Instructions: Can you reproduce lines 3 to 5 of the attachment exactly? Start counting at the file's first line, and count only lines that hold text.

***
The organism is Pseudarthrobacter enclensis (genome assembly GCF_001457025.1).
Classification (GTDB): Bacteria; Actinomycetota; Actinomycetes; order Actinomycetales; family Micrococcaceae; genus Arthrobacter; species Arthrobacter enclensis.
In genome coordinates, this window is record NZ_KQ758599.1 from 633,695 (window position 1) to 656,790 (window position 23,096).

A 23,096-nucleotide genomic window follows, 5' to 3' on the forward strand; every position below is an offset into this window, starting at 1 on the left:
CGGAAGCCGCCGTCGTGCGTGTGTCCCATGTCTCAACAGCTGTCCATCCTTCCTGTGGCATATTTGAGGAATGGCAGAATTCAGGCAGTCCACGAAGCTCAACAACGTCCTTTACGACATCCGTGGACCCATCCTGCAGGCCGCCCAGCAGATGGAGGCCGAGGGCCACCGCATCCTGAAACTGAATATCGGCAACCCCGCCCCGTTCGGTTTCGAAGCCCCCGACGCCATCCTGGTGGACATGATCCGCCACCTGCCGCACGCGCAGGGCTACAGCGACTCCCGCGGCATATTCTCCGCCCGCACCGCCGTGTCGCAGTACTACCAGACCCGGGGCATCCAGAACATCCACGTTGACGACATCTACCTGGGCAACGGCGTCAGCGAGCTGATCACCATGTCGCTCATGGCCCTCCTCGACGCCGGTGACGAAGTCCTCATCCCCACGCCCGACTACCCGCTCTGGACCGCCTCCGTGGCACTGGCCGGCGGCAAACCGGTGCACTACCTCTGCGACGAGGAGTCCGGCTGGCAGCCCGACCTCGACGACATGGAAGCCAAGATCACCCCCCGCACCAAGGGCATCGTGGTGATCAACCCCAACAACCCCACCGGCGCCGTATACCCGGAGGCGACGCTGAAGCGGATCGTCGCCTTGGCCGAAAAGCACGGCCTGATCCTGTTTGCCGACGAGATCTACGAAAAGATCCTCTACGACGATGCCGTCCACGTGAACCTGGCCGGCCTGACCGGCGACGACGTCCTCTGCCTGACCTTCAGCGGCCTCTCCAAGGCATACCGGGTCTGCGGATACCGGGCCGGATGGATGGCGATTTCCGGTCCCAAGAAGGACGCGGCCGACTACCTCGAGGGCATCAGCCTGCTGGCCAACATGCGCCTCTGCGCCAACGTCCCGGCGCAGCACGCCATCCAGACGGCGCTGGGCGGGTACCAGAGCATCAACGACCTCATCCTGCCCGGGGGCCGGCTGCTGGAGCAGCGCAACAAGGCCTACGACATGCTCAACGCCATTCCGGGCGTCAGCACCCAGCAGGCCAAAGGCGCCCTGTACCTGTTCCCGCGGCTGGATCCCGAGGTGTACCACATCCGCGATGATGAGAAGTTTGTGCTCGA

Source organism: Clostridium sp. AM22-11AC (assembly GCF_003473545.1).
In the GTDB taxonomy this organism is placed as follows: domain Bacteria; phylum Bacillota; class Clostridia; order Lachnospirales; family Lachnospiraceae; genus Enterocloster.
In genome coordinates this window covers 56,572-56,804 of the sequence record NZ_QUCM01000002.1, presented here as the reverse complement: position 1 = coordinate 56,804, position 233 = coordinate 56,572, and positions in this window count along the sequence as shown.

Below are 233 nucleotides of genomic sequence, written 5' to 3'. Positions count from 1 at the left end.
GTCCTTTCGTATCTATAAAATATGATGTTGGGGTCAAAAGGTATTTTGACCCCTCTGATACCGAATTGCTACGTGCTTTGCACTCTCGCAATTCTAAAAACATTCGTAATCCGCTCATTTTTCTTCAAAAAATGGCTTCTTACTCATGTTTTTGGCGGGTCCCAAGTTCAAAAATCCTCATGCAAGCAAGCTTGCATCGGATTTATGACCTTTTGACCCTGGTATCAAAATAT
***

In genome coordinates, this window is record NZ_KQ758599.1 from 633,695 (window position 1) to 656,790 (window position 23,096).

A 23,096-nucleotide genomic window follows, 5' to 3' on the forward strand; every position below is an offset into this window, starting at 1 on the left:
CGGAAGCCGCCGTCGTGCGTGTGTCCCATGTCTCAACAGCTGTCCATCCTTCCTGTGGCATATTTGAGGAATGGCAGAATTCAGGCAGTCCACGAAGCTCAACAACGTCCTTTACGACATCCGTGGACCCATCCTGCAGGCCGCCCAGCAGATGGAGGCCGAGGGCCACCGCATCCTGAAACTGAATATCGGCAACCCCGCCCCGTTCGGTTTCGAAGCCCCCGACGCCATCCTGGTGGACATGATCCGCCACCTGCCGCACGCGCAGGGCTACAGCGACTCCCGCGGCATATTCTCCGCCCGCACCGCCGTGTCGCAGTACTACCAGACCCGGGGCATCCAGAACATCCACGTTGACGACATCTACCTGGGCAACGGCGTCAGCGAGCTGATCACCATGTCGCTCATGGCCCTCCTCGACGCCGGTGACGAAGTCCTCATCCCCACGCCCGACTACCCGCTCTGGACCGCCTCCGTGGCACTGGCCGGCGGCAAACCGGTGCACTACCTCTGCGACGAGGAGTCCGGCTGGCAGCCCGACCTCGACGACATGGAAGCCAAGATCACCCCCCGCACCAAGGGCATCGTGGTGATCAACCCCAACAACCCCACCGGCGCCGTATACCCGGAGGCGACGCTGAAGCGGATCGTCGCCTTGGCCGAAAAGCACGGCCTGATCCTGTTTGCCGACGAGATCTACGAAAAGATCCTCTACGACGATGCCGTCCACGTGAACCTGGCCGGCCTGACCGGCGACGACGTCCTCTGCCTGACCTTCAGCGGCCTCTCCAAGGCATACCGGGTCTGCGGATACCGGGCCGGATGGATGGCGATTTCCGGTCCCAAGAAGGACGCGGCCGACTACCTCGAGGGCATCAGCCTGCTGGCCAACATGCGCCTCTGCGCCAACGTCCCGGCGCAGCACGCCATCCAGACGGCGCTGGGCGGGTACCAGAGCATCAACGACCTCATCCTGCCCGGGGGCCGGCTGCTGGAGCAGCGCAACAAGGCCTACGACATGCTCAACGCCATTCCGGGCGTCAGCACCCAGCAGGCCAAAGGCGCCCTGTACCTGTTCCCGCGGCTGGATCCCGAGGTGTACCACATCCGCGATGATGAGAAGTTTGTGCTCGA